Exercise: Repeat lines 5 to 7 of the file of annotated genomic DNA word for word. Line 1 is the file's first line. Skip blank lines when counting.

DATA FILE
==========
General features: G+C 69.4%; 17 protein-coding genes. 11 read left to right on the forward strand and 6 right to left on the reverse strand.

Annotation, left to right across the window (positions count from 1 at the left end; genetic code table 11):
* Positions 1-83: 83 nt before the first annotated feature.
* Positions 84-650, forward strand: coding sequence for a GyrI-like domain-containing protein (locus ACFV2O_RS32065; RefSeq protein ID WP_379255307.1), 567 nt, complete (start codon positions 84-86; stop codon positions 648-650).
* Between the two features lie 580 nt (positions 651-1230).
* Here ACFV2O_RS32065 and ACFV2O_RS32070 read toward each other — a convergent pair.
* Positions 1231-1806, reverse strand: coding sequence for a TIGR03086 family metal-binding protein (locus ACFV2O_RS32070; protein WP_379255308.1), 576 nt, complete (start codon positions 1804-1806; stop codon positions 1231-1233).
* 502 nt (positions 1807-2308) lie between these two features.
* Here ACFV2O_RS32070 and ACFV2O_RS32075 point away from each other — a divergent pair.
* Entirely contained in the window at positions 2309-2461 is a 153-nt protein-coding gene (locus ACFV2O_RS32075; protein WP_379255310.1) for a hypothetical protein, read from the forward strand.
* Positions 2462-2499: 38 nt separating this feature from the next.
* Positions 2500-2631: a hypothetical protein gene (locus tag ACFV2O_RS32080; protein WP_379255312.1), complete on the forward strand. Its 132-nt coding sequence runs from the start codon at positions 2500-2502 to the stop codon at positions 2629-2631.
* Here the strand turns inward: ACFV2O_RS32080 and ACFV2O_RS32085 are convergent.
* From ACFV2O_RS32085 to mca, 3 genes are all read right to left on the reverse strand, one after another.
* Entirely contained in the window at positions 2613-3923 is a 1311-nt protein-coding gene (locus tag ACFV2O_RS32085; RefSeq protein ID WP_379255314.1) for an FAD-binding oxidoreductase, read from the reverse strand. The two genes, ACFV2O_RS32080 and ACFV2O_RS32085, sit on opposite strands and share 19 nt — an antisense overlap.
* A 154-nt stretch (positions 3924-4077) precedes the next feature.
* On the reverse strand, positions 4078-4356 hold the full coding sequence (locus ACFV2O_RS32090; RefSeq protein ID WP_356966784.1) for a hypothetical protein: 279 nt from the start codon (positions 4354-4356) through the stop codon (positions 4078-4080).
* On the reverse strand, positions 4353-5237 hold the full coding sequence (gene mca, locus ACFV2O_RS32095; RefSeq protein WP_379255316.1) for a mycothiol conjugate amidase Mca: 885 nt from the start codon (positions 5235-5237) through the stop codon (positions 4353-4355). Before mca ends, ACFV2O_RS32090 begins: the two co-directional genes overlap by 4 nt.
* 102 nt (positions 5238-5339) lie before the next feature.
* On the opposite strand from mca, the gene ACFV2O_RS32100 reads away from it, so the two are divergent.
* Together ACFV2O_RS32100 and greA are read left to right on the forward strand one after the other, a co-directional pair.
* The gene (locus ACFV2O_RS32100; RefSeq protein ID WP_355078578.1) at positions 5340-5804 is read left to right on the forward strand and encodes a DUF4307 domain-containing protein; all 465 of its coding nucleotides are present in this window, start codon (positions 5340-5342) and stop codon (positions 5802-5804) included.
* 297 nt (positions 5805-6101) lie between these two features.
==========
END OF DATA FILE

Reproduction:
* Between the two features lie 580 nt (positions 651-1230).
* Here ACFV2O_RS32065 and ACFV2O_RS32070 read toward each other — a convergent pair.
* Positions 1231-1806, reverse strand: coding sequence for a TIGR03086 family metal-binding protein (locus ACFV2O_RS32070; protein WP_379255308.1), 576 nt, complete (start codon positions 1804-1806; stop codon positions 1231-1233).